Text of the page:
North Carolina has cut the number of its welfare recipients by more than 50 percent since 1995, but of the families remaining on welfare, few are working or preparing to work, the U.S. Department of Health and Human Services announced Monday.
Less than 15 percent of North Carolina's adult welfare recipients were working last year or actively preparing themselves for work, the agency said.North Carolina reported the second-lowest percentage in the nation, ranking behind only Maryland, which reported 12.7 percent of its welfare recipients working or preparing to do so. Those recipients preparing themselves for work include people who are searching for a job or who are receiving vocational training.
Monday's announcement follows the first full year of work data available under the 1996 welfare reform law. The law stipulates that 30 percent of adults on welfare should work at least 20 hours a week, but the requirement is lower in states that have substantially cut their caseloads, as North Carolina has.
Officials at the N.C. Department of Health and Human Resources said the report was disappointing, but they hoped it wouldn't overshadow the success of welfare reform or the state's welfare-to-work program, Work First.
North Carolina has seen the number of families on welfare decline by 54 percent from 113,485 to 51,752 since 1995, when Work First was started.
Lois Nielsen, a spokeswoman for the agency, said the state's low ranking was surprising.
``We need to figure out what it means,' Nielsen said. ``If other states are doing something we're not, we need to know.'
Oregon, Montana, Wisconsin, Iowa and Wyoming reported the highest employment rates for welfare recipients.
Some welfare officials said North Carolina residents who remain on welfare are more difficult to help than those who have begun receiving a paycheck.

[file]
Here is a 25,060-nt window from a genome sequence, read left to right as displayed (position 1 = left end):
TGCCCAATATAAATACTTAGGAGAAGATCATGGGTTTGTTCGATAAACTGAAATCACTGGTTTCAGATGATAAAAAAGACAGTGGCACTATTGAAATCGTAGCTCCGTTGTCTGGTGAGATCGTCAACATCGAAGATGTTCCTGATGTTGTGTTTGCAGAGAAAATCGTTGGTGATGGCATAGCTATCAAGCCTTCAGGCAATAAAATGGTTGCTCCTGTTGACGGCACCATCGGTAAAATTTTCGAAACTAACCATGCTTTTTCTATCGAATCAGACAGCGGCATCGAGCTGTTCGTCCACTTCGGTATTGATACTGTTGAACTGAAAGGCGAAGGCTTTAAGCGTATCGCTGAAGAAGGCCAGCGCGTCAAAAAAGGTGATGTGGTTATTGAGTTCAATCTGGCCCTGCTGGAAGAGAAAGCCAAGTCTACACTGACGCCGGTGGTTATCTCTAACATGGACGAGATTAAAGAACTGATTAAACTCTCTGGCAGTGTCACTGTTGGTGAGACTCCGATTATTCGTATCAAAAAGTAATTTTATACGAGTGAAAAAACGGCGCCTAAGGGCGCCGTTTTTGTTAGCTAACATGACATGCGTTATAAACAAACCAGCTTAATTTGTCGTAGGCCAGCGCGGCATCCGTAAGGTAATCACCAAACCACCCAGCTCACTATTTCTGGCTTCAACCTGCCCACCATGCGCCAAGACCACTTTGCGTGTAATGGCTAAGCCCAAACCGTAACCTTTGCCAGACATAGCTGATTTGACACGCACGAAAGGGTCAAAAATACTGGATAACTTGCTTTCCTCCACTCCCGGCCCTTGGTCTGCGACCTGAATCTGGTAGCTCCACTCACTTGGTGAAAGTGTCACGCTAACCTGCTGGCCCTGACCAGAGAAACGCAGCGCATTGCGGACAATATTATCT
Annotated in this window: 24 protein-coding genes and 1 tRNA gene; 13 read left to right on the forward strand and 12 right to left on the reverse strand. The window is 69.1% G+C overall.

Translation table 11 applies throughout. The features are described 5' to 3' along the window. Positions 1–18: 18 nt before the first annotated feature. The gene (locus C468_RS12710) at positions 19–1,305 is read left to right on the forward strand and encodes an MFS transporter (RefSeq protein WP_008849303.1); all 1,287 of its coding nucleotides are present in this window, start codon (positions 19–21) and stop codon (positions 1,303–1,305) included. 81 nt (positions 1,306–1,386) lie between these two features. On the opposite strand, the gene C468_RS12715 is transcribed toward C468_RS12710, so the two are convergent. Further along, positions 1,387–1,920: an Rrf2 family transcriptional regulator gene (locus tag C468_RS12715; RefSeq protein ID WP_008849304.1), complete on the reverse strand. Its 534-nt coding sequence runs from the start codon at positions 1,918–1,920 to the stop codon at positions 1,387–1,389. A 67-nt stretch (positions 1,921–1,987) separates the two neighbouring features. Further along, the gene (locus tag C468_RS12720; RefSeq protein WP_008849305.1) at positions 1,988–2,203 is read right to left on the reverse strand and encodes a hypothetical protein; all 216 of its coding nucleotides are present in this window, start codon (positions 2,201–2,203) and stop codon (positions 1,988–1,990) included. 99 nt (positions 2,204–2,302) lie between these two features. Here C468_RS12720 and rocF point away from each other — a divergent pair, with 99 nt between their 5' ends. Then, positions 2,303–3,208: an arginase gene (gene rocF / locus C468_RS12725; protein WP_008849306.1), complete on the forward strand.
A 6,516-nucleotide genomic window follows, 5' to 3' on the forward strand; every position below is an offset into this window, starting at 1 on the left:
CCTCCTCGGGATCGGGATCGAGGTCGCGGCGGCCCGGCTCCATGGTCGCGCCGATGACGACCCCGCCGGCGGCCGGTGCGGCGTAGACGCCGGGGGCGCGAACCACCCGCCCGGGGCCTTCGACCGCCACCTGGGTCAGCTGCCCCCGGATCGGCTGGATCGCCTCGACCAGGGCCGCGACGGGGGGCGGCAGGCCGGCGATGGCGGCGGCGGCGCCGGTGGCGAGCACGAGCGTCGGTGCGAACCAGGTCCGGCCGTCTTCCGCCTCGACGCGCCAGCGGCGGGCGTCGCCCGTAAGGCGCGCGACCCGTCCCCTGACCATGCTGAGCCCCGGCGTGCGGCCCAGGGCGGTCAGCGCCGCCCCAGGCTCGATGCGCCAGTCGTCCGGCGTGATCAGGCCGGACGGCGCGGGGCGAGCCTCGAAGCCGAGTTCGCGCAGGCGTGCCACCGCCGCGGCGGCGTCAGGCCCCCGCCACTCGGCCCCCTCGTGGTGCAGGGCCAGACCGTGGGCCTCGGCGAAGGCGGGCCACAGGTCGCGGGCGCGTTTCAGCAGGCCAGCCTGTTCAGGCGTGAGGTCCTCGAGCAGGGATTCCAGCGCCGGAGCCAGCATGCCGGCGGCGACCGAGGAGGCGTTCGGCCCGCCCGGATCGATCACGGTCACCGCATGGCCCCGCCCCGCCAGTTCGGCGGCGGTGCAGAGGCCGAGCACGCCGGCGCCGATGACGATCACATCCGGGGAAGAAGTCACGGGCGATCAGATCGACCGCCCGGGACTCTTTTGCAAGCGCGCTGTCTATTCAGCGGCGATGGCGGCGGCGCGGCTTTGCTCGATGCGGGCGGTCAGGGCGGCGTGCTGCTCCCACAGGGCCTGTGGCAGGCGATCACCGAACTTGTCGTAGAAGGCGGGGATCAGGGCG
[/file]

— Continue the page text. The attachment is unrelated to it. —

``It's a harder population to place,' said Deborah Cook Harris, program manager at Guilford County's Department of Social Services.
``They have more barriers. There's more substance abuse.' About 35 percent of welfare recipients nationwide are working or preparing themselves for work, the Clinton Administration said Saturday.
In 1998, all 50 states and the District of Columbia met overall targets required for states to receive their full federal block grants.
State-by-state data weren't available until Monday.
North Carolina did meet its overall employment target of 10 percent for welfare-to-work families, but the state failed to meet the target of 55 percent for two-parent homes. Only 30.9 percent of two-parent welfare homes were working or pursuing work. Under the new welfare law, this means the state could lose part of its annual federal block grant.
That penalty is based on the percentage of two-parent families in the state's caseload, said Pheon Beal, chief of the economic independence section at the N.C. Department of Health and Human Services. Because less than 1 percent of the North Carolina families on welfare have two parents, the penalty won't be more than about $150,000.
Beal said the state has greatly reduced the number of residents receiving welfare checks. Those who are still on welfare are considered ``hardship cases,' families who have additional barriers to overcome.
``The families that are left are difficult to work with,' she said.
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